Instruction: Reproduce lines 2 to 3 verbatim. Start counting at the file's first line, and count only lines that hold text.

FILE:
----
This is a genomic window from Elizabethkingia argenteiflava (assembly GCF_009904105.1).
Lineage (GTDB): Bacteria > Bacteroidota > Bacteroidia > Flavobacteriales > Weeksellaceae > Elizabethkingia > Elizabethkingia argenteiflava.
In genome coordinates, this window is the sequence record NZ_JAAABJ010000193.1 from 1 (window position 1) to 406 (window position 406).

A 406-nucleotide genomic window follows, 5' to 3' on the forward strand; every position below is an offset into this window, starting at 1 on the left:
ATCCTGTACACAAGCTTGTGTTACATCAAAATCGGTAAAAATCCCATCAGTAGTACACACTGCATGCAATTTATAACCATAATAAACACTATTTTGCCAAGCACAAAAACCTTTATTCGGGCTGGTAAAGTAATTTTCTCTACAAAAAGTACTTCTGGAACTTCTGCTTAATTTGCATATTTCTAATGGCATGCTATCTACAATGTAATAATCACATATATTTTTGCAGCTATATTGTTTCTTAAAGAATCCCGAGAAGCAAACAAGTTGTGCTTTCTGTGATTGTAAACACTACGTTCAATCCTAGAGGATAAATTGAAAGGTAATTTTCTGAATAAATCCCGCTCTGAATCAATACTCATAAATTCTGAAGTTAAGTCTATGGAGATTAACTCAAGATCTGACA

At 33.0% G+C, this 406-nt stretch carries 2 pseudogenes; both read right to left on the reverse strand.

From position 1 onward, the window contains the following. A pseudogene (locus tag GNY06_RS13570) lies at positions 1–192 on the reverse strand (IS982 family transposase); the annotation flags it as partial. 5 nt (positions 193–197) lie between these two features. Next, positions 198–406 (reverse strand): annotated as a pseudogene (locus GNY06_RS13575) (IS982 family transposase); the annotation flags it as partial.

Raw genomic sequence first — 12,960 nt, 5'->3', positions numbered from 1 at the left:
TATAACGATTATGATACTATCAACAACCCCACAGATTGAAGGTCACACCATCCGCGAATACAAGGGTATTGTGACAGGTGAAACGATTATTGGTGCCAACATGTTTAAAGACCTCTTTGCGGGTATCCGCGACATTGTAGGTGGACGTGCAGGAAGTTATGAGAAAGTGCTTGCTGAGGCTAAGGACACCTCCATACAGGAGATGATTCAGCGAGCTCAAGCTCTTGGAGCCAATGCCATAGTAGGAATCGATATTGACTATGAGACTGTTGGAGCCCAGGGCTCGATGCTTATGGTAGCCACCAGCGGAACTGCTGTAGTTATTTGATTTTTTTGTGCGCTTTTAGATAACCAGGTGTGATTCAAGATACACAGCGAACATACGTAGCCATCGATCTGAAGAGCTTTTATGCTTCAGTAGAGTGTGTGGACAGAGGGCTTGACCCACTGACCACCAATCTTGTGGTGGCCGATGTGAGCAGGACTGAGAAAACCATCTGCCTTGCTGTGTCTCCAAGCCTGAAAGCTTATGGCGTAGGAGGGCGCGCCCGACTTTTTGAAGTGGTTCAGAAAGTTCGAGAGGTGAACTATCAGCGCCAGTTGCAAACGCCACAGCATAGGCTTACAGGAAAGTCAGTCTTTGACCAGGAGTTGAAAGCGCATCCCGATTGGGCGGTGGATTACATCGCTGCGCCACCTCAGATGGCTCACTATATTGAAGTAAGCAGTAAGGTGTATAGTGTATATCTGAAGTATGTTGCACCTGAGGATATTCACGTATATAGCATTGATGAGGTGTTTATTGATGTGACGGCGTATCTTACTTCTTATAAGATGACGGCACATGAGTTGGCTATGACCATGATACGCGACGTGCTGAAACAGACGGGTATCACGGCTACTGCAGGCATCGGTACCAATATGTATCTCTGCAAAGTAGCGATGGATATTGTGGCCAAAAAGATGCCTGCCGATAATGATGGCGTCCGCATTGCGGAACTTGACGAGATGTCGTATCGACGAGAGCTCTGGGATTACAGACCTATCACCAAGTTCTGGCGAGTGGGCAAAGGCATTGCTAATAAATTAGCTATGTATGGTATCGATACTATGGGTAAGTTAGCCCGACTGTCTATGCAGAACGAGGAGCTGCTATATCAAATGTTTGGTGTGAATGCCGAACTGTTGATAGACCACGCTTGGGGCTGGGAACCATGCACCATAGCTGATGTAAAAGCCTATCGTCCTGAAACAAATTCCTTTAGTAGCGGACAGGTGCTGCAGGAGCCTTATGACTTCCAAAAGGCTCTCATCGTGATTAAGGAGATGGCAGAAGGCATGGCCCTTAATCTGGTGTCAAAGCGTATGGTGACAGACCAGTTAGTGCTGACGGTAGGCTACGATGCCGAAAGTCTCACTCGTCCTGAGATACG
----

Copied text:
Lineage (GTDB): Bacteria > Bacteroidota > Bacteroidia > Flavobacteriales > Weeksellaceae > Elizabethkingia > Elizabethkingia argenteiflava.
In genome coordinates, this window is the sequence record NZ_JAAABJ010000193.1 from 1 (window position 1) to 406 (window position 406).